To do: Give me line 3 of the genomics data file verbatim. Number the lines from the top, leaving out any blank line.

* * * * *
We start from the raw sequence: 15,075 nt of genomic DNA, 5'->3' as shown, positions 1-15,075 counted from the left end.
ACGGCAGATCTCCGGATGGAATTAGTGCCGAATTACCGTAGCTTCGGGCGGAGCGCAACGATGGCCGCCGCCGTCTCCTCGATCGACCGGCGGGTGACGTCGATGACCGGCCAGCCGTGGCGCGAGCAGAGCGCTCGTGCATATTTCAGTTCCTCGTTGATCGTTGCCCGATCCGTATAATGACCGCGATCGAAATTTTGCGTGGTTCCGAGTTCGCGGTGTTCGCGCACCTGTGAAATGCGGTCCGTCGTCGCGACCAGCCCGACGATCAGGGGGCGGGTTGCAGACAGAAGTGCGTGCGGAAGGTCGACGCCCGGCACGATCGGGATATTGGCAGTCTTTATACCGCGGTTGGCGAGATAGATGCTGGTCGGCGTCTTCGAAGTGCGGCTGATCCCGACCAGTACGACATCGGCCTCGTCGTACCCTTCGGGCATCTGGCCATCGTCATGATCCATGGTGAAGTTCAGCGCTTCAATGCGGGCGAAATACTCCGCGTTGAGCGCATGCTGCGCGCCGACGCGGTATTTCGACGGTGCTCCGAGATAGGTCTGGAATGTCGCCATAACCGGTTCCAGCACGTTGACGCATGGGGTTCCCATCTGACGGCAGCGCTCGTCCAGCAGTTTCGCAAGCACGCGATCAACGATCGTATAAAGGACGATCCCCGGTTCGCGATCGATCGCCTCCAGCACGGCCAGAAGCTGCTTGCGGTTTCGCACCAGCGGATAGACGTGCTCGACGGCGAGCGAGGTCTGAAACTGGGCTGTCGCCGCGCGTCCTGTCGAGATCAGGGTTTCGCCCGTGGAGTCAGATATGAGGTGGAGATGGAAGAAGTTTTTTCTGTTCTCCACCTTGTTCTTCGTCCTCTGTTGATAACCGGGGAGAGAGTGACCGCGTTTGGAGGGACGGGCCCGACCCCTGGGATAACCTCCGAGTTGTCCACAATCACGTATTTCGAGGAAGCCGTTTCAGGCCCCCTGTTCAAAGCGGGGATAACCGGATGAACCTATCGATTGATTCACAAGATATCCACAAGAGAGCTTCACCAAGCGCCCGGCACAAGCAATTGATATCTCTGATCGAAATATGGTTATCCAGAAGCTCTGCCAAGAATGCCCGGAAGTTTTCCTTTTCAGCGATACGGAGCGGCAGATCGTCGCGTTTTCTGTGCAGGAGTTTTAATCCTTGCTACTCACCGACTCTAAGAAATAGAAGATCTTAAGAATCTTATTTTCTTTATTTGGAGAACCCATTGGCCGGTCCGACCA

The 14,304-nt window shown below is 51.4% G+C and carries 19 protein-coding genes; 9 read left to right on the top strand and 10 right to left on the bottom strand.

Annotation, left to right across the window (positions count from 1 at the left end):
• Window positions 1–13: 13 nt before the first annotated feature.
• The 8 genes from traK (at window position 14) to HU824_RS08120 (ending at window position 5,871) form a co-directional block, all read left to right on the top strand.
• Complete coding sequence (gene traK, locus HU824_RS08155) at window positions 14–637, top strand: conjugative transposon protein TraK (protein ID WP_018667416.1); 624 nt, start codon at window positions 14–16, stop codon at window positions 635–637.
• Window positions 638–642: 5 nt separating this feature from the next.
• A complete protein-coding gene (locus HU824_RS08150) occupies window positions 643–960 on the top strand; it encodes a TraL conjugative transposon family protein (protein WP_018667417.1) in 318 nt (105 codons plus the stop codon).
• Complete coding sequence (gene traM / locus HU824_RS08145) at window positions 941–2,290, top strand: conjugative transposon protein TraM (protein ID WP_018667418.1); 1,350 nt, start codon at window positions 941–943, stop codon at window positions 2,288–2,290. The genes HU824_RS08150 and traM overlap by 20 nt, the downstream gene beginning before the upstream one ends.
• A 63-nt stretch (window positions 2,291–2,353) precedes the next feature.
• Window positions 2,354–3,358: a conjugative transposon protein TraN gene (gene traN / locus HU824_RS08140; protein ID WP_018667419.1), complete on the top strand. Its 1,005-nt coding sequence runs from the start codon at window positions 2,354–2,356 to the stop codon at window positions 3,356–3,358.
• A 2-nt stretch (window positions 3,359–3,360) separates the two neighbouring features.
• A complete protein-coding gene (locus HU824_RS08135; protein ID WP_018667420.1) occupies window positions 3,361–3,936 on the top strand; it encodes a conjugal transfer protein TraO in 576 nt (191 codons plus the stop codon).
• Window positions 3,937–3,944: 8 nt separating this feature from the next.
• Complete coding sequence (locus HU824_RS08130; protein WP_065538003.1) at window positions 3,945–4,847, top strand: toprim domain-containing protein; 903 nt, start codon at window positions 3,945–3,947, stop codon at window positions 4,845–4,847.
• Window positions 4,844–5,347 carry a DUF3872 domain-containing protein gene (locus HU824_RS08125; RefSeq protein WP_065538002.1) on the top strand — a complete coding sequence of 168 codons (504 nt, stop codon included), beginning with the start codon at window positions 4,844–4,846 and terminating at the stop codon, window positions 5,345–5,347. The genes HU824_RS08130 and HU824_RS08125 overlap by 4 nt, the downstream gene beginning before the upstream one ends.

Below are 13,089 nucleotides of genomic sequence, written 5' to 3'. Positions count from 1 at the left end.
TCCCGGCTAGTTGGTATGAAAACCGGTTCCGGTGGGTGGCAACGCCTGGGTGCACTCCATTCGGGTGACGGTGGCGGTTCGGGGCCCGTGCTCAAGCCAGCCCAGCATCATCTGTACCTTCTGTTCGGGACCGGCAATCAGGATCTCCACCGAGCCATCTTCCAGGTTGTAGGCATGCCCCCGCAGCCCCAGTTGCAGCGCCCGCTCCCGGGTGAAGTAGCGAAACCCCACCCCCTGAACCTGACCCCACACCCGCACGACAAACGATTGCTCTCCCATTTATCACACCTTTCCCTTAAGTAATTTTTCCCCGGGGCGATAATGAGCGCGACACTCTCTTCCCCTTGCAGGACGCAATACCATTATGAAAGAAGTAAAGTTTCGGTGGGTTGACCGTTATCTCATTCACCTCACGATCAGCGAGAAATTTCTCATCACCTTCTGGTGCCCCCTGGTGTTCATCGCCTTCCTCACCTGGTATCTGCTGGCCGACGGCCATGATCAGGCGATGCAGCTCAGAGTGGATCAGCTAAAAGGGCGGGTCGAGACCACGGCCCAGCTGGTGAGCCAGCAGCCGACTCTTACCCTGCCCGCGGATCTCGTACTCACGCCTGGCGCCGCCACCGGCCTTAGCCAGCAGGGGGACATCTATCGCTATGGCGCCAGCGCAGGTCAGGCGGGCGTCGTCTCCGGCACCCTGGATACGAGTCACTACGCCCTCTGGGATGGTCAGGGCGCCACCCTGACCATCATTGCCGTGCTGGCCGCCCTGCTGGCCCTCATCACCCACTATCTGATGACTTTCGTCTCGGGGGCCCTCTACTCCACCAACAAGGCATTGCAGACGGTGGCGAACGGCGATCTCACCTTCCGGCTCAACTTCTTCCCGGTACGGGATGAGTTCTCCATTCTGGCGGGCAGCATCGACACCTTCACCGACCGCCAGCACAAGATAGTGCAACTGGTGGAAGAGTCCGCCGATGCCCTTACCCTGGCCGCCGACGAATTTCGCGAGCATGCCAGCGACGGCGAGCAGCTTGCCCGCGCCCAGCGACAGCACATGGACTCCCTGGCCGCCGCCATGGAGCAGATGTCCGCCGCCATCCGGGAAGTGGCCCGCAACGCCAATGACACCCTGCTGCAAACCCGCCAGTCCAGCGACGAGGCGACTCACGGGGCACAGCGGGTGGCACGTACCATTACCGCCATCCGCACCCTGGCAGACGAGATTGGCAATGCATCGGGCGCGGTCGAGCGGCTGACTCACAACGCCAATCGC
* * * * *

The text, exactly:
The 14,304-nt window shown below is 51.4% G+C and carries 19 protein-coding genes; 9 read left to right on the top strand and 10 right to left on the bottom strand.